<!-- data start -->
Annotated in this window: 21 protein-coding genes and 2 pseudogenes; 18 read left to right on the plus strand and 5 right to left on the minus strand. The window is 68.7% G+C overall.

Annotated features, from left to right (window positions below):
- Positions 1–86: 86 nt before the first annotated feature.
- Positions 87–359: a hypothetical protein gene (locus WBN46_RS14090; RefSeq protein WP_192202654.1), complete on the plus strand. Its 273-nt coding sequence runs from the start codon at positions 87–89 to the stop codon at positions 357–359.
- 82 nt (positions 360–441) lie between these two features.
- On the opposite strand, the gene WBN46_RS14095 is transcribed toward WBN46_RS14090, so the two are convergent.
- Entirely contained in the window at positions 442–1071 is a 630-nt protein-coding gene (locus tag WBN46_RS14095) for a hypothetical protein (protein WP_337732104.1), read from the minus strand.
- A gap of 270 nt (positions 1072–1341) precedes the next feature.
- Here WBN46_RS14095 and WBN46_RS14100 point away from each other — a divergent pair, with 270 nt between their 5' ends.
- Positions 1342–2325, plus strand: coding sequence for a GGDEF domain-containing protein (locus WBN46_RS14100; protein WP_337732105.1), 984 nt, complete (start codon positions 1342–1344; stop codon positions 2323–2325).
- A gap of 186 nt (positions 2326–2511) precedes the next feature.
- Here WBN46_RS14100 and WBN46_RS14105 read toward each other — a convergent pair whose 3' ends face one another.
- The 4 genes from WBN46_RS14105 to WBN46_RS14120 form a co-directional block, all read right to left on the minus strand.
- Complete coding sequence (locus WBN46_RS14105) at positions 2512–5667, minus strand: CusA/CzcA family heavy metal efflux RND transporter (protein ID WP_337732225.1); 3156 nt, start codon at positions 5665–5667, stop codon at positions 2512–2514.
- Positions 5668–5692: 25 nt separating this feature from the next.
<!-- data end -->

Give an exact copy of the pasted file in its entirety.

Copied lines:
Annotated in this window: 21 protein-coding genes and 2 pseudogenes; 18 read left to right on the plus strand and 5 right to left on the minus strand. The window is 68.7% G+C overall.

Annotated features, from left to right (window positions below):
- Positions 1–86: 86 nt before the first annotated feature.
- Positions 87–359: a hypothetical protein gene (locus WBN46_RS14090; RefSeq protein WP_192202654.1), complete on the plus strand. Its 273-nt coding sequence runs from the start codon at positions 87–89 to the stop codon at positions 357–359.
- 82 nt (positions 360–441) lie between these two features.
- On the opposite strand, the gene WBN46_RS14095 is transcribed toward WBN46_RS14090, so the two are convergent.
- Entirely contained in the window at positions 442–1071 is a 630-nt protein-coding gene (locus tag WBN46_RS14095) for a hypothetical protein (protein WP_337732104.1), read from the minus strand.
- A gap of 270 nt (positions 1072–1341) precedes the next feature.
- Here WBN46_RS14095 and WBN46_RS14100 point away from each other — a divergent pair, with 270 nt between their 5' ends.
- Positions 1342–2325, plus strand: coding sequence for a GGDEF domain-containing protein (locus WBN46_RS14100; protein WP_337732105.1), 984 nt, complete (start codon positions 1342–1344; stop codon positions 2323–2325).
- A gap of 186 nt (positions 2326–2511) precedes the next feature.
- Here WBN46_RS14100 and WBN46_RS14105 read toward each other — a convergent pair whose 3' ends face one another.
- The 4 genes from WBN46_RS14105 to WBN46_RS14120 form a co-directional block, all read right to left on the minus strand.
- Complete coding sequence (locus WBN46_RS14105) at positions 2512–5667, minus strand: CusA/CzcA family heavy metal efflux RND transporter (protein ID WP_337732225.1); 3156 nt, start codon at positions 5665–5667, stop codon at positions 2512–2514.
- Positions 5668–5692: 25 nt separating this feature from the next.